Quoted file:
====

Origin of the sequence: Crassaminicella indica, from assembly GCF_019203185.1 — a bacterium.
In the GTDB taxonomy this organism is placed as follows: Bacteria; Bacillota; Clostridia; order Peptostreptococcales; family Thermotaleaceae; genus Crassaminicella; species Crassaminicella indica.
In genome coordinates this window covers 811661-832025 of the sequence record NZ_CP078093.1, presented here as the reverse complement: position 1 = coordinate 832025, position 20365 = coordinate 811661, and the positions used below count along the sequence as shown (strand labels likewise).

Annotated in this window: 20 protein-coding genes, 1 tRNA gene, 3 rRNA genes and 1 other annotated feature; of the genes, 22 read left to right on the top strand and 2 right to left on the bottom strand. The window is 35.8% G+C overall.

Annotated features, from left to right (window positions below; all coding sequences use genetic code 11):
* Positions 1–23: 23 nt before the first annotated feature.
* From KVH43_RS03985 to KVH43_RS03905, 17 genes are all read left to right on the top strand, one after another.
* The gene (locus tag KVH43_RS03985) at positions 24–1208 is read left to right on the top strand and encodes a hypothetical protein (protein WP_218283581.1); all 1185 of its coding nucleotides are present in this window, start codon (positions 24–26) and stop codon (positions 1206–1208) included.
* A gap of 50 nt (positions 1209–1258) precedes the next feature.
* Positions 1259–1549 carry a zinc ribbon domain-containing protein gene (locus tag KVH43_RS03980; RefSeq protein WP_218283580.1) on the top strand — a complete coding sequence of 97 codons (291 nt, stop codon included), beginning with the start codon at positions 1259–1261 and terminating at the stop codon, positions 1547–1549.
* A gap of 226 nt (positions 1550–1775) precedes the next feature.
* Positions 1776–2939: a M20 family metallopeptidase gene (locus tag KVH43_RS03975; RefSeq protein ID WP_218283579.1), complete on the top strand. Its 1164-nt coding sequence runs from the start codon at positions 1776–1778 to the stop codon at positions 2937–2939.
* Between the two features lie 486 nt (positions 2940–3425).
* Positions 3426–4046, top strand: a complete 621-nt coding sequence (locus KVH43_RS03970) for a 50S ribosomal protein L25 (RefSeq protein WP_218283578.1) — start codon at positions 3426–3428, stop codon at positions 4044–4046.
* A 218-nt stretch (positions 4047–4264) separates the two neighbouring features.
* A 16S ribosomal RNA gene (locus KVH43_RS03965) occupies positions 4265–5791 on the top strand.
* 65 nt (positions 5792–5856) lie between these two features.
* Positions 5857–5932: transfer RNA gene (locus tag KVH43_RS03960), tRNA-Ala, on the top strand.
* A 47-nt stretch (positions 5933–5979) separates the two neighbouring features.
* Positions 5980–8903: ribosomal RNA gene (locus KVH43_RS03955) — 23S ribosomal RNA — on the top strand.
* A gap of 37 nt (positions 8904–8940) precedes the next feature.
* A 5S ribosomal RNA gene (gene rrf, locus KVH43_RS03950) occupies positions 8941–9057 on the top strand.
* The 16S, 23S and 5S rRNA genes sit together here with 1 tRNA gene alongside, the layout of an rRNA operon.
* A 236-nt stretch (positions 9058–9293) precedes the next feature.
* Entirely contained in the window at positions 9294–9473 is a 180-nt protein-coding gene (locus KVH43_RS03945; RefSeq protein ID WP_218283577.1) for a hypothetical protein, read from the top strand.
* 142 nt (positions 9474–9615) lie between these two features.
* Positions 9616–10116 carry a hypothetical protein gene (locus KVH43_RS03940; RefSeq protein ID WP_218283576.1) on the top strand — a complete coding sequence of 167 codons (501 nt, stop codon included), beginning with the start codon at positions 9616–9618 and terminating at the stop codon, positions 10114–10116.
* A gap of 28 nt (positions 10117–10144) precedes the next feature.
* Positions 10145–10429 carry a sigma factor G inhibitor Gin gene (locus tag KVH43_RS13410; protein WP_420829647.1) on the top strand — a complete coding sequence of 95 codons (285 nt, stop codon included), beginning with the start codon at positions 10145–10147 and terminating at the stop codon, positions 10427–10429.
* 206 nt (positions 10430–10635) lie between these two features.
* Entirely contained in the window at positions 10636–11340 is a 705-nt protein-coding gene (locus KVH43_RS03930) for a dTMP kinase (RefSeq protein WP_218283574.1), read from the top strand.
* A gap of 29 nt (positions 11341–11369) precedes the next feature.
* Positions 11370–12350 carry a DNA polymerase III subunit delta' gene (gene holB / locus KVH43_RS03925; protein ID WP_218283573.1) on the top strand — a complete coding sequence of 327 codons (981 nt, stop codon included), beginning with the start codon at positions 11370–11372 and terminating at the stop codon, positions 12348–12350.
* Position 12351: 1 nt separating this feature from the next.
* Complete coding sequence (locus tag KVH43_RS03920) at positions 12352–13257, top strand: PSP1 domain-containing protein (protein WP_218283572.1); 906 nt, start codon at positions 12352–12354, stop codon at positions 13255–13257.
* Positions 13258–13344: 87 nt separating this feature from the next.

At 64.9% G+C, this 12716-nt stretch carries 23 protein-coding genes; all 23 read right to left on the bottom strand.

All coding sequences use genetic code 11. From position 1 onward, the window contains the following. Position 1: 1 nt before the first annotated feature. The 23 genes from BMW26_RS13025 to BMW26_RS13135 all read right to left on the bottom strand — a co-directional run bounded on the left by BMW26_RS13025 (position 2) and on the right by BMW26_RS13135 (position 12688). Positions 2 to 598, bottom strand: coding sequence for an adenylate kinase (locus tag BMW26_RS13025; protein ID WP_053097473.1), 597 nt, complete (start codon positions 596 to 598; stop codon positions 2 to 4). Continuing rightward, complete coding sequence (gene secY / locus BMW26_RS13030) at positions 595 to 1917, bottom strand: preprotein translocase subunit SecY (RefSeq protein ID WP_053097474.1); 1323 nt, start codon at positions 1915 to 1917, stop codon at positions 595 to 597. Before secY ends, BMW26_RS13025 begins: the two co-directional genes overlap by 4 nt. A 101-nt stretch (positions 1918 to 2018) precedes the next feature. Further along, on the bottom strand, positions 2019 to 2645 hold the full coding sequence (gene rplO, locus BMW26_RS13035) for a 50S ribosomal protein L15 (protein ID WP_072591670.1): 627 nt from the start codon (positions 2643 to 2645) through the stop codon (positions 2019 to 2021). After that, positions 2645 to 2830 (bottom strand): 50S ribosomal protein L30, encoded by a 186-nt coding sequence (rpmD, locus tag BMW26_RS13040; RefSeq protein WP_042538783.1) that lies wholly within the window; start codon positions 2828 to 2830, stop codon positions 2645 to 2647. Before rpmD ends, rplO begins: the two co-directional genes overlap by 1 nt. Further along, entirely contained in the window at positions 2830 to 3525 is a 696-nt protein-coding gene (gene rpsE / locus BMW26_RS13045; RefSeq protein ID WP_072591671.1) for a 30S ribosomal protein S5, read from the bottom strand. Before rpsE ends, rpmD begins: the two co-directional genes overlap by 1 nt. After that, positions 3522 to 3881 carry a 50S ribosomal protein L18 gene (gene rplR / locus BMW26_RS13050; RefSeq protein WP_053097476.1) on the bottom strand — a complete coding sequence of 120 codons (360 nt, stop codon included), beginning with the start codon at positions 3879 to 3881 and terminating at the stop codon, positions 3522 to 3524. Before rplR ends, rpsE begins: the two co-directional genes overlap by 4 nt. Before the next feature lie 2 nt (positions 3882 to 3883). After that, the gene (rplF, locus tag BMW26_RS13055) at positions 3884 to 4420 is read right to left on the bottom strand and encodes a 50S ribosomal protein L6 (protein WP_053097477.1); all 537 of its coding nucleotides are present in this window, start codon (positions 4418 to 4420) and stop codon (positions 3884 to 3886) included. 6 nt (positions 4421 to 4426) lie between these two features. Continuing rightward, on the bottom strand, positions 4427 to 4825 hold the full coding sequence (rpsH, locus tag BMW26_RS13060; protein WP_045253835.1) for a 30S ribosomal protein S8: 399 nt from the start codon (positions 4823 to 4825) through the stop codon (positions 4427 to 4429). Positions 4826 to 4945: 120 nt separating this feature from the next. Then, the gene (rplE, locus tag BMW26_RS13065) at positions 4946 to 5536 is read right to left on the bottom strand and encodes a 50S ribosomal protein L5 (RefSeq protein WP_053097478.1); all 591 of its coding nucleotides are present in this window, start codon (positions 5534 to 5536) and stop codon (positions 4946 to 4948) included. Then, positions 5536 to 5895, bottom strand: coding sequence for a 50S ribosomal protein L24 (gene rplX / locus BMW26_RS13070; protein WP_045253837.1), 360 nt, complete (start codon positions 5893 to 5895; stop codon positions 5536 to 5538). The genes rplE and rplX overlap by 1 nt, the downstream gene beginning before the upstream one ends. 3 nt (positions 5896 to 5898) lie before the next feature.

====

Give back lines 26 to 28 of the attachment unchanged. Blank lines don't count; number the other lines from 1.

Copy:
* 142 nt (positions 9474–9615) lie between these two features.
* Positions 9616–10116 carry a hypothetical protein gene (locus KVH43_RS03940; RefSeq protein ID WP_218283576.1) on the top strand — a complete coding sequence of 167 codons (501 nt, stop codon included), beginning with the start codon at positions 9616–9618 and terminating at the stop codon, positions 10114–10116.
* A gap of 28 nt (positions 10117–10144) precedes the next feature.